Ripe fruit with a balance of savoury spice and dusty tannins fill out the mid-palate. Early spring with a dry moderate growing season. Flavour was obtained at full ripeness.

The Producer

When vines were first planted by the Scottish-born Ryrie brothers in 1838, our land named ‘Yering’ by the Aboriginal community became the first vineyard in the state of Victoria. The brothers acquired 43,000 acres and planted two grape varieties – black cluster and sweet water. They also used the land to house their cattle farm.

In 1850, the site was sold to a Swiss-Italian immigrant, Paul De Castella. He increased the vineyard by 50 acres, sourcing vines from around the globe including some from Chateau Lafite. In 1859 as operations expanded, De Castella built the Old Winery to house his winemaking equipment . Today, this historic fixture houses our iconic cellar door in tribute to our centuries-long journey.

In 1850, the site was sold to a Swiss-Italian immigrant, Paul De Castella. He increased the vineyard by 50 acres, sourcing vines from around the globe including some from Chateau Lafite. In 1859 as operations expanded, De Castella built the Old Winery to house his winemaking equipment . Today, this historic fixture houses our iconic cellar door in tribute to our centuries-long journey.

Throughout the 1800s, our vineyard was one of the largest in the area. Wines from the Yarra Valley began to make their mark on the world, with Yering Station among the leaders. In 1861, wines from our site won the prized Argus Gold Cup and in 1889 they again triumphed when awarded a Grand Prix at the World Exhibition in Paris. This marked our beginning of building global acclaim.

The best place to start when you are pairing food and wine is to think about the structural elements of both the food and wines. These elements are: sweetness, acidity, bitterness, umami, chilli heat and fat.

We have listed these elements in foods and how you can add wines with similar or contrasting elements to help create harmony in your matches.

Sweetness 

Sweet foods can overpower dry wines, white or red, making them appear acidic, neutral or bitter. In order to reduce this effect you should pair sweet foods with sweet wines. 

Acidity

Acidic foods, like fresh citrus, tomatoes or salads laden with vinaigrettes, will overpower the acidity in a wine making them appear flabby or less acidic than they were. In order to reduce this effect you should pair acidic foods with wines that have a higher acidity such as Champagne, Riesling or Sauvignon Blanc.

Acidity is a key element in creating balance in a dish or a food-and-wine match. If the foods are going to reduce the acidity in the wines then you need to add your own bit of acidity by bringing a more acidic wine to the table. It is the same principle behind adding lemon juice to seafood dishes, as seafood tends to have quite low natural acidity.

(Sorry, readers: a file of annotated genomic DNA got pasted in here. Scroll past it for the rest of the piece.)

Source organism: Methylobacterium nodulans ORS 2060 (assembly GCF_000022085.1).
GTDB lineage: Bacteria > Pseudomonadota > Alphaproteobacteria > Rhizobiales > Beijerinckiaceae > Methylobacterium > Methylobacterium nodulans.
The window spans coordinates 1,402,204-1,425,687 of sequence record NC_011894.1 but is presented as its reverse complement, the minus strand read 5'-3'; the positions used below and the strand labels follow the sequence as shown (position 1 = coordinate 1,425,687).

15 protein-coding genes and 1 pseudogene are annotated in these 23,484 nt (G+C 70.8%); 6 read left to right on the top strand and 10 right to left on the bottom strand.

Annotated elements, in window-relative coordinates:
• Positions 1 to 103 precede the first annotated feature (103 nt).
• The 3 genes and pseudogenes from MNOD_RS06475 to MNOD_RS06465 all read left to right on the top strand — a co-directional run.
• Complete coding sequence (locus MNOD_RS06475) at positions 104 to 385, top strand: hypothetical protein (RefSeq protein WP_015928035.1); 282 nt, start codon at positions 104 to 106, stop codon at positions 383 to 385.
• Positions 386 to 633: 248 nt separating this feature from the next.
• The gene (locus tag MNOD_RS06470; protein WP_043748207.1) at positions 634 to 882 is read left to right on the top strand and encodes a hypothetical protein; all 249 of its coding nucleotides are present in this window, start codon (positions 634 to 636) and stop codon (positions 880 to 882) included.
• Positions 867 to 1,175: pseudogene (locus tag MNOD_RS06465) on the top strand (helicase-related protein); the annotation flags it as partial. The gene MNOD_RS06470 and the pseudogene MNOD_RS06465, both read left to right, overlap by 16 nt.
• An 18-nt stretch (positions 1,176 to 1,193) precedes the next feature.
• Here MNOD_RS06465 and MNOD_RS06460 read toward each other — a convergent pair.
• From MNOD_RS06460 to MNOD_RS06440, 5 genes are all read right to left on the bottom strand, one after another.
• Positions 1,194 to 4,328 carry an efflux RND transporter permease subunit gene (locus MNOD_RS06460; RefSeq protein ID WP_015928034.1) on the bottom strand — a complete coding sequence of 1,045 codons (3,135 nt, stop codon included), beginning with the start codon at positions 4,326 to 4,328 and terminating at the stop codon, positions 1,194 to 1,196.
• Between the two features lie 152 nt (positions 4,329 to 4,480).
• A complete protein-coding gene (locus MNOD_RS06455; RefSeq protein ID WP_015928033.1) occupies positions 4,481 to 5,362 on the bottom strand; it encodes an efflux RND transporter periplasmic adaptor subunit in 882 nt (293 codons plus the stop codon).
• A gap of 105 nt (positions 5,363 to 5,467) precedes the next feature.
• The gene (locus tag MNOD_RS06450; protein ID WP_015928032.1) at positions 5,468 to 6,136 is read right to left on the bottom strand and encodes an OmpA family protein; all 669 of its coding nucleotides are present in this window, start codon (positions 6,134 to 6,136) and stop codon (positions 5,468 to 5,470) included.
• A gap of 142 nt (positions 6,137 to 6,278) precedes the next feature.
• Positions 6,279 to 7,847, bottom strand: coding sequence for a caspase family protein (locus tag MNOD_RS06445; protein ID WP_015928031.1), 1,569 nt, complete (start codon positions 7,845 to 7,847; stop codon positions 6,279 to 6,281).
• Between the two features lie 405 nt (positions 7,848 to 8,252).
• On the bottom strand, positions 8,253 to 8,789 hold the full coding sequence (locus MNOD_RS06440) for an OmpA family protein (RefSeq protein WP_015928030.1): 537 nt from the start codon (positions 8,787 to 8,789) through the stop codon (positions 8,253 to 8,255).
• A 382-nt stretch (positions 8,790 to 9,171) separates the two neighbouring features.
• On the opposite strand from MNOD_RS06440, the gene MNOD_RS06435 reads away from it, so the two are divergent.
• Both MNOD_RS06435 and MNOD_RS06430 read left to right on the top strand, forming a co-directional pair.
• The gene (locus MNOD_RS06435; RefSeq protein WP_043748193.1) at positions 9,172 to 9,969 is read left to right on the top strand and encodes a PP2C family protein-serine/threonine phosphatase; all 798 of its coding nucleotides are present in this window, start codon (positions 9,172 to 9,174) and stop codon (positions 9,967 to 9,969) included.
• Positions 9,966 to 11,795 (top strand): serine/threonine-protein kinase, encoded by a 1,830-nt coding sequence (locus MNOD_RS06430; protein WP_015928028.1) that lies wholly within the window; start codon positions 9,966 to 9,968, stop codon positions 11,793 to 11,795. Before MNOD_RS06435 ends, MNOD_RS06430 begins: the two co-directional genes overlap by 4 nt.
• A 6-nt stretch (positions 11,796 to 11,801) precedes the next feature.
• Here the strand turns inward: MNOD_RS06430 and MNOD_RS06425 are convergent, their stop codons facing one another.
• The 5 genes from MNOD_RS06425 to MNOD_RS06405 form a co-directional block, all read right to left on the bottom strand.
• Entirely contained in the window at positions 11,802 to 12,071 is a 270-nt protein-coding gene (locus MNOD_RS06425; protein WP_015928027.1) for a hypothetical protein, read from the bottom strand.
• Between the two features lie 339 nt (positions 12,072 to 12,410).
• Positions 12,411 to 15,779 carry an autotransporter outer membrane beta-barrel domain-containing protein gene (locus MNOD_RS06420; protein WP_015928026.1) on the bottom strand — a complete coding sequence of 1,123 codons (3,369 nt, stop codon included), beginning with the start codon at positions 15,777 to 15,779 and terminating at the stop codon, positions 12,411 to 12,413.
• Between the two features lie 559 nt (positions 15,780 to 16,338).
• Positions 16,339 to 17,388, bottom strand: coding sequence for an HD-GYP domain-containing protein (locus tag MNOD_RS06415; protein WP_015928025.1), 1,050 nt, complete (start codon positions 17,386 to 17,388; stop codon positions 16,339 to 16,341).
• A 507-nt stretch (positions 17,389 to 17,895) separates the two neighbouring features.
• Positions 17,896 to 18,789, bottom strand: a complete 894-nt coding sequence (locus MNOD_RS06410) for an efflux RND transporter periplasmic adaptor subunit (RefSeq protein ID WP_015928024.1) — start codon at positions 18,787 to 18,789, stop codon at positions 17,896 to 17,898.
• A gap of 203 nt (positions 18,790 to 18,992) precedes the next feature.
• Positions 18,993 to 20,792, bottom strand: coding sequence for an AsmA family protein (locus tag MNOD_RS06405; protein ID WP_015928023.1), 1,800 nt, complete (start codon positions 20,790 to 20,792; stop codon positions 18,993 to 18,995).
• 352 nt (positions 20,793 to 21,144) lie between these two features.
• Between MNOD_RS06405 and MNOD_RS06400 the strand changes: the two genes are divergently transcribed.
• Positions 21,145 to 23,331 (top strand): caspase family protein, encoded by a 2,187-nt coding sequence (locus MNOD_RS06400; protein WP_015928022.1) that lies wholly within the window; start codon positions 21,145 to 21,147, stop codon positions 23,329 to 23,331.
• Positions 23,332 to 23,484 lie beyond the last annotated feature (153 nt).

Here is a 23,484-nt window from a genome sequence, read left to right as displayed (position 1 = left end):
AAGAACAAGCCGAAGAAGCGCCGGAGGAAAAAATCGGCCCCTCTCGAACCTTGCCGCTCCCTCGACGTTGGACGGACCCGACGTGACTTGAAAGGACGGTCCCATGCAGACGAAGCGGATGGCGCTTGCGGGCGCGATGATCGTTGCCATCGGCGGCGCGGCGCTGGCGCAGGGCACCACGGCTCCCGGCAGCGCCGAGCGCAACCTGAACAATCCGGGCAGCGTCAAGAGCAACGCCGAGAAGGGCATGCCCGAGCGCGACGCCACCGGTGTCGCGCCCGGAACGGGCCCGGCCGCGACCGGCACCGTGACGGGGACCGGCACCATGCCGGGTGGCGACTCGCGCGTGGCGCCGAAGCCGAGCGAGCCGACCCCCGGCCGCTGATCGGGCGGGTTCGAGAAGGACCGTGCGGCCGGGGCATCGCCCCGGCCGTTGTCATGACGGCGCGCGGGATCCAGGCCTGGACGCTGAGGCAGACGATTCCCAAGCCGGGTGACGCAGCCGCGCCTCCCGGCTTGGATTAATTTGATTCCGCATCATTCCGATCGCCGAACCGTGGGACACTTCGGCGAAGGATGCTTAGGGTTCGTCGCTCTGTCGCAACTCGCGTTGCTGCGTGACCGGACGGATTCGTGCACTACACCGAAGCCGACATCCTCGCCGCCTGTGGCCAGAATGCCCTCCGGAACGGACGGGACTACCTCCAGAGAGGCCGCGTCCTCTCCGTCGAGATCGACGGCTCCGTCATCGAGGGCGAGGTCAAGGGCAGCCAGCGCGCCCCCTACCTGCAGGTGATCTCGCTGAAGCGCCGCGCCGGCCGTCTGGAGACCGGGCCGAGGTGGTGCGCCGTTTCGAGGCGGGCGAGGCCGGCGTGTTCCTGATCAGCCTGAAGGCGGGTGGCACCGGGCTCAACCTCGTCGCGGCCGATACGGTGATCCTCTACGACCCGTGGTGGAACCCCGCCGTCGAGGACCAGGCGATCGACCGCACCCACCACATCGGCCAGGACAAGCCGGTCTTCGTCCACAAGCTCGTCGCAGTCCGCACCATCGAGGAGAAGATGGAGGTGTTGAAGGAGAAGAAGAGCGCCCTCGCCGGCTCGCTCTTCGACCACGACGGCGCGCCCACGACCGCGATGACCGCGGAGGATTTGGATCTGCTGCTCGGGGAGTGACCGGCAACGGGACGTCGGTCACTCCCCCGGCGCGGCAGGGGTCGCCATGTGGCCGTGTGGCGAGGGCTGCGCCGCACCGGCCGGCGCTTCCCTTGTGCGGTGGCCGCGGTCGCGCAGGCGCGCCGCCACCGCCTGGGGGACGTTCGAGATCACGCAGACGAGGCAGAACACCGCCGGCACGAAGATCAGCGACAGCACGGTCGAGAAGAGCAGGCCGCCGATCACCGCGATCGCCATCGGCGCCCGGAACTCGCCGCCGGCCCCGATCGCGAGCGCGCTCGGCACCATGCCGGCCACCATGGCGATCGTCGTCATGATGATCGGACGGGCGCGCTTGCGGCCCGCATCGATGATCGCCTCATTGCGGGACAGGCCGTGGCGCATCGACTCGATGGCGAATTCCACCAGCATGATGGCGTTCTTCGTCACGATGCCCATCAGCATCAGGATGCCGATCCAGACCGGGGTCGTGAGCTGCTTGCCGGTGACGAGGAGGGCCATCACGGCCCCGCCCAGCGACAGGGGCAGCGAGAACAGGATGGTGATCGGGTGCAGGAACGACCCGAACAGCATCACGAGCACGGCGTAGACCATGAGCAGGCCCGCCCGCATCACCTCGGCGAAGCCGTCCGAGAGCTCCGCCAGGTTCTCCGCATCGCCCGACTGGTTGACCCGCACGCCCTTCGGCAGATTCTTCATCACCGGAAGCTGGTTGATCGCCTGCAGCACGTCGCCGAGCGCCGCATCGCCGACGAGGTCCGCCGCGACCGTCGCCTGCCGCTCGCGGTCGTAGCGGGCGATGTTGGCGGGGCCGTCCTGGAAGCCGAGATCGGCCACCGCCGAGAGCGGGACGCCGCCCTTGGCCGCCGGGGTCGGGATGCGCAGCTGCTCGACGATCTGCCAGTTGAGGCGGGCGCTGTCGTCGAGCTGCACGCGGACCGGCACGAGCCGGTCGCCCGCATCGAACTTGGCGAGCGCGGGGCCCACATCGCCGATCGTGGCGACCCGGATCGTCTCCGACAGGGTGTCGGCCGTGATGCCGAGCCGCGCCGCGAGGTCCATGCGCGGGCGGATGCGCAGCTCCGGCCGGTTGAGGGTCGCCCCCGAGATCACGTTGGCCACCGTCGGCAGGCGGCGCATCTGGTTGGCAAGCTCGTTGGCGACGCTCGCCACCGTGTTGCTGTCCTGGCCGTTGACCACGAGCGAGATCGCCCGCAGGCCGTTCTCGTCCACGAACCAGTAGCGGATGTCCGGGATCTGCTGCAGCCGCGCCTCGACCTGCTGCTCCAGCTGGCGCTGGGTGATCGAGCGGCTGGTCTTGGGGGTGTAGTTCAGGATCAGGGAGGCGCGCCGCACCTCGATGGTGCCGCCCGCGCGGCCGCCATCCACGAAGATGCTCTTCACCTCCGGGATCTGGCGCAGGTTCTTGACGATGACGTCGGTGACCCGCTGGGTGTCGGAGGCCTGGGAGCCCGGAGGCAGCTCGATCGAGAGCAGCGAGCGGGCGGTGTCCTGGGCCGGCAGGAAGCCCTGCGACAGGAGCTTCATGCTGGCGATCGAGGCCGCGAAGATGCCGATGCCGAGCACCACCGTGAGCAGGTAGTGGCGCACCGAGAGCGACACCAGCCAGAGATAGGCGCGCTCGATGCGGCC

Bitterness

If a food is high in bitterness then it will make the wine appear bitter, or it will increase the perception of bitterness (tannins) in the wine. In order to reduce this effect you should pair bitter foods with wines that are not lean with high acid.  Rather choose wines with some sweetness, fruit or viscosity.

Umami (Savoury)

Foods that are highly savoury, like mushrooms, will increase the bitterness or acidic perception we have in wines. In order to reduce this effect you should pair umami rich foods with wines that are fruity and do not have medium-high tannins. 

Often foods that are more savoury are best matched with white wines like Chardonnay or Soave as these do not big tannins but have lots of fruity flavours.

Chilli Heat

Chilli heat is similar to umami-rich foods.  They will increase the bitterness or acidic perception as well as the alcoholic burn we have in wines. In order to reduce this effect you should pair chilli heat rich foods with wines that are fruity and/or have higher sweetness levels.

Wines that are off-dry like many Gewürztraminers or Rieslings could work best with chilli foods like a curry as they will be both a bit sweet but also very fruity. If you aren't a white wine drinker then you could consider red wines that have lower tannins such as a Pinot Noir or Gamay Noir. 

Fatty

Foods that are high in fat will make the wines feel flabby and less fruity. In order to reduce this effect you should pair fatty foods with wines that have high acidity. This is similar to the rule of adding in acidity (in the form of citrus) to seafood to help to cut down the perception of fattiness.  

These suggestions (there are no rules that apply to everyone) will help you to think about how to create pairings. It often isn't helpful to think about 'red wine and red meat' or 'white wine and fish' because it is actually the structural elements of the wine and food that need to be balanced. It is the acidity in white wines that works well by cutting through the fattiness of a piece of fish but you could get that acidity in a Pinot Noir.